Thinking about buying one of those “Sterilizer” ovens, but I’d like to drastically reduce the 2hr cure time mentioned above. According to the description on Amazon.com, it comes with a 2-pin, 12" long, G8T5 bulb. G = germicide, 8 = wattage, T5 = 5/8" diameter.
The closest thing I found to 405nm in that form factor and wattage is this:
It has a peak wavelength of 368nm, so I suspect it emits a lot more light around the 400nm spectrum than the stock 254nm bulb the oven ships with.
Price of the substitute bulb is only $4 + shipping. I’m hoping someone who already owns one of these ovens can give it a shot and report back here!
EDIT: I ordered the oven and the bulbs linked here, and the 368nm bulb fit perfectly.
EDIT: For other Canadians who want the oven but can’t get it from Amazon (because that seller doesn’t ship to Canada), you can find the same product on eBay: www.ebay.ca/itm/221474551527
The two-hour suggestion is based on a webinar FormLabs did with Robert Vignore (check out his *AMAZING *website, Mold3D TV: https://www.youtube.com/channel/UCYlDRd5eYjT54xG-BD6-V9g) Here’s the link to the webinar and at 00:19:44 he talks about the UV Sterelizer and the curing times:
I’ve had my first three pieces “cure” in a half-hour, so my suggestion would be to first buy the Sterilizer, try different curing times and if needed, buy the more stronger lamp. Just a suggestion!
I placed a small amount of Formlabs Grey Resin on a piece of clear plastic inside the cabinet for 1 hour using the 254nm UV bulb that came with the Sterilizer and found that no curing had taken place, the resin was still completely liquid.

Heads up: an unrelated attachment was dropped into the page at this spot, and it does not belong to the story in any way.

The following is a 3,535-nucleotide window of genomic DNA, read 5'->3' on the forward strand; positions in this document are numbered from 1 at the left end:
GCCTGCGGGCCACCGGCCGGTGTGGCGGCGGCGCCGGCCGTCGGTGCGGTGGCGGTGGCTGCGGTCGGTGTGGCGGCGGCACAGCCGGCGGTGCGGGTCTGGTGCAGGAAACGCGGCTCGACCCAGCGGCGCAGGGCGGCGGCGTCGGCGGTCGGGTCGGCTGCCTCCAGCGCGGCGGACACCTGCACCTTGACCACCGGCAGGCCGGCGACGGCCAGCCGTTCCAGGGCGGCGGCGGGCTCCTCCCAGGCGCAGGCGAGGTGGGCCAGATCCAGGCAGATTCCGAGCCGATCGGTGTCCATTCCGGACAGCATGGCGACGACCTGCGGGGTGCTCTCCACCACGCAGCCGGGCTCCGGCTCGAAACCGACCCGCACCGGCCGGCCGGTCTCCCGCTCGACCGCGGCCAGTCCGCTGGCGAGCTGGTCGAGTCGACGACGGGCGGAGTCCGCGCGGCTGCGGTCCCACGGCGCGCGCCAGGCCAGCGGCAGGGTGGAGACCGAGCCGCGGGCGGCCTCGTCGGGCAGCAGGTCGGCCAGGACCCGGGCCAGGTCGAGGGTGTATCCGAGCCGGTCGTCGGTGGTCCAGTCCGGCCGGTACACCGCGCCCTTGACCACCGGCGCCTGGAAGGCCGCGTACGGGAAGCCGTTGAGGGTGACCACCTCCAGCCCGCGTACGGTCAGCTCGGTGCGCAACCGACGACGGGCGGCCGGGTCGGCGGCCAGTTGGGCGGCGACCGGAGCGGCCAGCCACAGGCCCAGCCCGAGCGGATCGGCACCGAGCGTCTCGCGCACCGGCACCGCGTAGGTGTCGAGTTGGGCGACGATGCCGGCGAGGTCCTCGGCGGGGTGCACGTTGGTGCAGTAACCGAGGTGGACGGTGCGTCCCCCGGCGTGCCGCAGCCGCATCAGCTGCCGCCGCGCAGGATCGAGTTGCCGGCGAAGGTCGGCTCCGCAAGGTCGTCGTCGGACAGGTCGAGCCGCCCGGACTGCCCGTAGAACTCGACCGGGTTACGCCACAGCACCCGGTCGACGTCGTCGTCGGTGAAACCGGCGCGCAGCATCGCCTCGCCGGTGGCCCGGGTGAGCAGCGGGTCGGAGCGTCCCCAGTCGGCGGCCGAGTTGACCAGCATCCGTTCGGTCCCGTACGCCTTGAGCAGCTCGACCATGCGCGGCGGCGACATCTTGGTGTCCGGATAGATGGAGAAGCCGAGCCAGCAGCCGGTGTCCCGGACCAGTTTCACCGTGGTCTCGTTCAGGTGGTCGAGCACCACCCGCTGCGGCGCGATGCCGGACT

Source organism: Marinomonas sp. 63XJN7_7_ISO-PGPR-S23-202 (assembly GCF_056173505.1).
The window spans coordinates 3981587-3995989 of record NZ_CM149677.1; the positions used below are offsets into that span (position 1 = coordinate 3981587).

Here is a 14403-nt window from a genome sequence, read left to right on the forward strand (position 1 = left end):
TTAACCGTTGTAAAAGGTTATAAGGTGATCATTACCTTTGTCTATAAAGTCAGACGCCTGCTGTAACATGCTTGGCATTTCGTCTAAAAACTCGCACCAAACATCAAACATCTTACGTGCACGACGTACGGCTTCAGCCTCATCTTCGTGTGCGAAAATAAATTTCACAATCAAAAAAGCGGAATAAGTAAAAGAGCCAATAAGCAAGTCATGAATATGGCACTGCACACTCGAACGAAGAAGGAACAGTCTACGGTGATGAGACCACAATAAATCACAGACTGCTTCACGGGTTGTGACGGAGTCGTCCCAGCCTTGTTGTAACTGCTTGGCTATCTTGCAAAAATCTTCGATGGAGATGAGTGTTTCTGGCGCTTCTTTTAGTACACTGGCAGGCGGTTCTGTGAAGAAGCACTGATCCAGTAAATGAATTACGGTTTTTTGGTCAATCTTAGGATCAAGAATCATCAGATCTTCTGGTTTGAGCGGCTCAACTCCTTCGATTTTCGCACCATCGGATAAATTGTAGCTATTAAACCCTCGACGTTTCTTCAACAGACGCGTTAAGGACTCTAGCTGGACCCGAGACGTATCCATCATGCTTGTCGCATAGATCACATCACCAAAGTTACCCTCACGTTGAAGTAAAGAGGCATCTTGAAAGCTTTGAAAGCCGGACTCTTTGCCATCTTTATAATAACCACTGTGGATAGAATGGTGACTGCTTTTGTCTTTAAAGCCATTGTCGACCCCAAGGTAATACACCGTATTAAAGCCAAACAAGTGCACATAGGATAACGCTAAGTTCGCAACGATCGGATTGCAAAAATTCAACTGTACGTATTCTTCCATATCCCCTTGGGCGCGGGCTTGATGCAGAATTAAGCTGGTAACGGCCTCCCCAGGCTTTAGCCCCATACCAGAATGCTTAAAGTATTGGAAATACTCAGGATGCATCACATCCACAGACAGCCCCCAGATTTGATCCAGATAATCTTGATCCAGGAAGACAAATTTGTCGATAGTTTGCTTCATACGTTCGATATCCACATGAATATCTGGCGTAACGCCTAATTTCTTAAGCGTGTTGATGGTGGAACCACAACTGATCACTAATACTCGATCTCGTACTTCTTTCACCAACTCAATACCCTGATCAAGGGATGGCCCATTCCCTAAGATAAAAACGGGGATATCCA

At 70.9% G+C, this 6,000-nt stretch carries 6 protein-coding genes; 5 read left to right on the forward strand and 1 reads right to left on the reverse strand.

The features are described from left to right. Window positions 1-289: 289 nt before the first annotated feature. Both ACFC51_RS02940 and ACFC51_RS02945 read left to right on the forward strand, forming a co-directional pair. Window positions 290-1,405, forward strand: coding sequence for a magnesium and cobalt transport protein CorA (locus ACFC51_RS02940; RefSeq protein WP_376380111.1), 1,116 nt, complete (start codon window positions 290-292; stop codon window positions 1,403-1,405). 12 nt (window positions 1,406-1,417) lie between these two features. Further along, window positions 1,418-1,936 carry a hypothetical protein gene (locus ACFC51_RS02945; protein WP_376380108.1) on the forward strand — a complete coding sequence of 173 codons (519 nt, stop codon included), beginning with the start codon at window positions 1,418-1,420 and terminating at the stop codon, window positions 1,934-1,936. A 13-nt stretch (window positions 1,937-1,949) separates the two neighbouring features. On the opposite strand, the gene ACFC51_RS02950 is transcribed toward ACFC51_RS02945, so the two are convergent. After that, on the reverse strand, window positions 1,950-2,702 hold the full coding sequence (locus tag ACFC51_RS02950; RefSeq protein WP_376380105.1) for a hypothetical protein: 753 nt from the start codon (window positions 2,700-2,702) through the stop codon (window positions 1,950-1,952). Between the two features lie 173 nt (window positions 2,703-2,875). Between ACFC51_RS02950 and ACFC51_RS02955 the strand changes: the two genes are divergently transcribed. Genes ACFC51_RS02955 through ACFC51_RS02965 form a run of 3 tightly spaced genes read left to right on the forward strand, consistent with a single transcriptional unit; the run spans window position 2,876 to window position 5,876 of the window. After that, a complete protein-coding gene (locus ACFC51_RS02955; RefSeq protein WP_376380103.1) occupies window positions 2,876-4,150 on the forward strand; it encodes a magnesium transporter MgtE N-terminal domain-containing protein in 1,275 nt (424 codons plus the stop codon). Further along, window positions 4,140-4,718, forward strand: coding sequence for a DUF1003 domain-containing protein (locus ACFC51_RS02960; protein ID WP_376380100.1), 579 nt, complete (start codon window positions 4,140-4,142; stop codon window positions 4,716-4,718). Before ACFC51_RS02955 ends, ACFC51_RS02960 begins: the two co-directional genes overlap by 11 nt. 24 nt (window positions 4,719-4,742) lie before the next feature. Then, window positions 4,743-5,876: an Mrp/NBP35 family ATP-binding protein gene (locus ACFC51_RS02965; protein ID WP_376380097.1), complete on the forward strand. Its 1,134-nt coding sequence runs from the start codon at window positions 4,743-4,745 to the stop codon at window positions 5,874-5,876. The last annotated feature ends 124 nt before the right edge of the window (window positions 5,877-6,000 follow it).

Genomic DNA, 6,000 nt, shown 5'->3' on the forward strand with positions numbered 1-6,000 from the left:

Then I replaced the bulb with one purchased online from Topbulb a 368nm bulb http://www.topbulb.com/8w-t5-fluorescent-blacklight-blue-miniature-bipin-base
After less than 1 hour the same amount of resin was fully cured!
I highly recommend getting the UV Sterilizer Cabinet and replacing the bulb with the 368nm bulb from Topbulb.
Just FYI. I bought the sterilization cabinet and it seemed to speed curing somewhat so I bought a bulb that was closer to the 405nm curing of the epoxy. Really did not see any improvement with the new light which really had me puzzled. If anything it seemed worse. I could cure raw epoxy with the new bulb but it did not make the part feel less gooey. At this point, it occurred to me that perhaps it wasn’t a curing issue but rather an evaporative issue. I printed a new part and placed it in front of a small desk fan and less than an hour later, it was tack-free.
@Paul_Valente, have you tried submerging them in water while curing them in your sterilization cabinet. According to @RocusHalbasch, it’s a neat trick which helps speed up the cure time and eliminates sticky parts!
@Alex_Vermeer@Paul_Valente@RocusHalbasch The water+UV light curing trick works incredibly well but be careful! If the part is not washed thoroughly with IPA extra uncured resin on the surface of the part combined with the water and UV light will lead to a whitish, powdery looking surface. You can always buff or sand it out but it can be a pain. Just a heads up.